Probabilistic Temperature Forecasts: The Case for an Operational Program

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  • 1 Environmental and Societal Impacts Group, National Center for Atmospheric Research , Boulder, Colo. 80307
  • | 2 Graduate School of Business, Indiana University, Bloomington, Ind. 47401
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The case for an operational program involving the formulation and dissemination of probabilistic temperature forecasts is presented. First, the need for information concerning the uncertainty in temperature forecasts is discussed, and examples of formal and informal decision-making situations in which such information would be useful are described. The results of experiments in probabilistic temperature forecasting are then reviewed, and it is concluded that experienced weather forecasters can quantify the uncertainty inherent in temperature forecasts in a reliable and skillful manner. Finally, the essential components of an operational probabilistic temperature forecasting program are outlined, and some suggestions are made regarding specific temperature events that should receive probabilistic treatment on an operational basis.

1 Supported in part by the National Science Foundation under Grants ATM74–00161–A01 and ATM77–14060.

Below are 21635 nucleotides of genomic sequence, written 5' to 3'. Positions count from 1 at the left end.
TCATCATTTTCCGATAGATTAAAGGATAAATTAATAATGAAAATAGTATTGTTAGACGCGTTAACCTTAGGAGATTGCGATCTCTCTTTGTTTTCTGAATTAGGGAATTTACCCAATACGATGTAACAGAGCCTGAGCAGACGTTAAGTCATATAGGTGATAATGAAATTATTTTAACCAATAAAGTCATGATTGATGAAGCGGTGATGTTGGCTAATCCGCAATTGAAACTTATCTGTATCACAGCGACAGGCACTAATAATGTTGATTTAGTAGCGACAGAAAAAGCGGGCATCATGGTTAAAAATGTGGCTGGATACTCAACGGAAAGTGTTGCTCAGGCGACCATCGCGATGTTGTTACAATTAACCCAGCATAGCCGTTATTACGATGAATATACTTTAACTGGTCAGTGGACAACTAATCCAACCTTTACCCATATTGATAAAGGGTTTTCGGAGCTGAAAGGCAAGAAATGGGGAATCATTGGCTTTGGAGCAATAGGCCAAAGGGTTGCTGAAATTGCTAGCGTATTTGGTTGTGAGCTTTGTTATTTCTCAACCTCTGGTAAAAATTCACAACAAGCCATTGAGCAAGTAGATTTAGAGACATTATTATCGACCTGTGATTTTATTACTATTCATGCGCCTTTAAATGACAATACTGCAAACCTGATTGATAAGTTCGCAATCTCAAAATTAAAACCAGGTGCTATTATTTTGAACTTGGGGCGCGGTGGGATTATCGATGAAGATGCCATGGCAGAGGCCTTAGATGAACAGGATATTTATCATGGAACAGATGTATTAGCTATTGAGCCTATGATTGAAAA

2 Address as of 1 February 1979: Department of Atmospheric Sciences, Oregon State University, Corvallis, Oreg. 97331.

3 The National Center for Atmospheric Research is sponsored by the National Science Foundation.

The case for an operational program involving the formulation and dissemination of probabilistic temperature forecasts is presented. First, the need for information concerning the uncertainty in temperature forecasts is discussed, and examples of formal and informal decision-making situations in which such information would be useful are described. The results of experiments in probabilistic temperature forecasting are then reviewed, and it is concluded that experienced weather forecasters can quantify the uncertainty inherent in temperature forecasts in a reliable and skillful manner. Finally, the essential components of an operational probabilistic temperature forecasting program are outlined, and some suggestions are made regarding specific temperature events that should receive probabilistic treatment on an operational basis.

1 Supported in part by the National Science Foundation under Grants ATM74–00161–A01 and ATM77–14060.

2 Address as of 1 February 1979: Department of Atmospheric Sciences, Oregon State University, Corvallis, Oreg. 97331.

3 The National Center for Atmospheric Research is sponsored by the National Science Foundation.

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